Why the ‘Like’ Button is Facebook’s Most Evil Invention


When Facebook rolled out the “like” button in 2009, it was seen as a way to quickly connect with friends and family online. But the little button has had some unintended consequences.

The “like” button is now Facebook’s most evil invention because it has turned us into a generation of digital narcissists who are addicted to “likes” and “shares.”

Here’s how the “like” button has changed our behavior:

1. We Seek validation from strangers

The “like” button has turned us into a generation of digital narcissists who seek validation from strangers. We are addicted to “likes” and “shares” because they give us a quick hit of dopamine, the same chemical that is released when we eat food or have sex.

2. We only share the “highlight reel”

Because we are seeking validation from strangers, we only share the “highlight reel” of our lives on Facebook. We post photos of our vacations, our kids’ birthdays, and our best friend’s weddings. But we don’t post photos of our fights with our spouses, our kids’ tantrums, or our own funerals.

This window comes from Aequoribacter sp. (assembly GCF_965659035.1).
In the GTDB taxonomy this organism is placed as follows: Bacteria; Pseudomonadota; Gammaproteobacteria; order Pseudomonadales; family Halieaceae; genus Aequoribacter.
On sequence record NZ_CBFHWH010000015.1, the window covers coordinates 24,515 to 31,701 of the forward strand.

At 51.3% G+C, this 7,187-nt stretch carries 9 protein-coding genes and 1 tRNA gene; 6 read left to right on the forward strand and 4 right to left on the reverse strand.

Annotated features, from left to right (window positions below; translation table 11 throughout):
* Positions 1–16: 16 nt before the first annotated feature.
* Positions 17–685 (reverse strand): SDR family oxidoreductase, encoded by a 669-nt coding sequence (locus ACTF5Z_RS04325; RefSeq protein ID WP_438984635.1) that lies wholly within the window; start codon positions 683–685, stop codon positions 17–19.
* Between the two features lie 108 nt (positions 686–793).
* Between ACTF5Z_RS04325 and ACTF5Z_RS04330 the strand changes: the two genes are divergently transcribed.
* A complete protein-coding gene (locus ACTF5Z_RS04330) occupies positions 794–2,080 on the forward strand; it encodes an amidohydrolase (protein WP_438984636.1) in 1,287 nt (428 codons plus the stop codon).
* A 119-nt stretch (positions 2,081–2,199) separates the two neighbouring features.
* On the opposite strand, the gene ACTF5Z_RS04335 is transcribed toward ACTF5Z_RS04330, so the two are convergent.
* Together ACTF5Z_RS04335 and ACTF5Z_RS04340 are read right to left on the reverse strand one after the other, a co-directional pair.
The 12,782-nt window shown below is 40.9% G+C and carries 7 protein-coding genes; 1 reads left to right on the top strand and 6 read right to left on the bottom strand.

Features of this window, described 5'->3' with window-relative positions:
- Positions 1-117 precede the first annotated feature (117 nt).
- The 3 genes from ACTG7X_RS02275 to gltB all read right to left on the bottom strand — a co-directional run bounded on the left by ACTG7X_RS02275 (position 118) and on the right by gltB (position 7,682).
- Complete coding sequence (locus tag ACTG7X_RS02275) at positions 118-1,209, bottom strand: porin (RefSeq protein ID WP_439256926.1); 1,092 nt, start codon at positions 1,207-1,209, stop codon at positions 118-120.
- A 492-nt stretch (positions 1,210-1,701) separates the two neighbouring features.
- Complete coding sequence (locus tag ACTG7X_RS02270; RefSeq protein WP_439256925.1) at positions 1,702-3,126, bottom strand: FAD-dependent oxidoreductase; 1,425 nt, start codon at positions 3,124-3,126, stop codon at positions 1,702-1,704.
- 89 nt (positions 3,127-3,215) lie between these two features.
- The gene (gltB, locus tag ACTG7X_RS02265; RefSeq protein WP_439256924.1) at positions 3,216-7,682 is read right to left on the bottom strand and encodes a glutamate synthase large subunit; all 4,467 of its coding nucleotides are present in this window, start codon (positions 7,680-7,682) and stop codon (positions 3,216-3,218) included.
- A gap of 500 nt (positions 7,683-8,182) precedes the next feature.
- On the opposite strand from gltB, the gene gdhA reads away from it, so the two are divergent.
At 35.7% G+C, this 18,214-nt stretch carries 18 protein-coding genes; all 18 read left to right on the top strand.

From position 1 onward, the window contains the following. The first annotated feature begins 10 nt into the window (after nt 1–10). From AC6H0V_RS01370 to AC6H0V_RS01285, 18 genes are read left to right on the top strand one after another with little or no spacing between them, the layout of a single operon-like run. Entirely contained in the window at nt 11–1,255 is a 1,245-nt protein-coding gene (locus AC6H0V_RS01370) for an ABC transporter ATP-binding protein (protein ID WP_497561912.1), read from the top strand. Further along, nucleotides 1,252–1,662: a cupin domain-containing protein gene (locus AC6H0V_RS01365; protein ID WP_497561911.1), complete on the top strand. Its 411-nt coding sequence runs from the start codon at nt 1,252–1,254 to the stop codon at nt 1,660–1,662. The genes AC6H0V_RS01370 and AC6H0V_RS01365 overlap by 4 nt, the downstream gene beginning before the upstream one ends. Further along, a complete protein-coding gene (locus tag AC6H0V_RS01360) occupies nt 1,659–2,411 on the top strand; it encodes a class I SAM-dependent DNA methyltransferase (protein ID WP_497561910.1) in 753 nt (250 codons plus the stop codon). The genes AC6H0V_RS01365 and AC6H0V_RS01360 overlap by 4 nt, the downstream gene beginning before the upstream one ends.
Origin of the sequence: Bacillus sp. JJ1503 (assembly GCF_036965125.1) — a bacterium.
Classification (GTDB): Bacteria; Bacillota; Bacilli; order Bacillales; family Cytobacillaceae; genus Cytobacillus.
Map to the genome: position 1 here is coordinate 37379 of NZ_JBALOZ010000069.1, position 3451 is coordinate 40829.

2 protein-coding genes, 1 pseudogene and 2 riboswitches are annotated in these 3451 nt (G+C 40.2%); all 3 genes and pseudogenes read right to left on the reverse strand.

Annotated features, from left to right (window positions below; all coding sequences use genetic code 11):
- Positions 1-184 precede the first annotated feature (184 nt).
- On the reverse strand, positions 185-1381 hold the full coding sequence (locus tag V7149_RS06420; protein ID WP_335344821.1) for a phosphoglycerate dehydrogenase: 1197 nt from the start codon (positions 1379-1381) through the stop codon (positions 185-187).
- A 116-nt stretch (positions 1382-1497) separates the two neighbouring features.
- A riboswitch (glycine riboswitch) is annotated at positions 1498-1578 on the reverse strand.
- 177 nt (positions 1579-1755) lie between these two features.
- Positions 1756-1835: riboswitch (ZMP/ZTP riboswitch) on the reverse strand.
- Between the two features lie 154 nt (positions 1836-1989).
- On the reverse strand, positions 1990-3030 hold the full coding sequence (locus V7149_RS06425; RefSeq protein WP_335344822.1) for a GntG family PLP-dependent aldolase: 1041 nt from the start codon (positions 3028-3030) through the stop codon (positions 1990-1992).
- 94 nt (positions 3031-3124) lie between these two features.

3. We compare our lives to others

When we see our friends’ “highlight reels,” we compare our lives to theirs and we often come up short. We see their beautiful vacations, happy families, and successful careers and we wonder why our lives are not as perfect. This comparison can lead to feelings of envy, jealousy, and depression.

4. We lose touch with reality

Because we are only seeing the “highlight reel” of our friends’ lives, we lose touch with reality. We forget that everyone has problems and that no one’s life is perfect. This disconnection from reality can lead to anxiety and depression.

5. We become addicted to “likes” and “shares”

The more “likes” and “shares” we get, the more addicted we become. We start to believe that our worth is based on the number of “likes” and “shares” we have. This can lead to a dangerous spiral of seeking validation from strangers and comparing our lives to others.

The “like” button is a powerful tool that can be used for good or evil. It’s up to us to decide how we use it.

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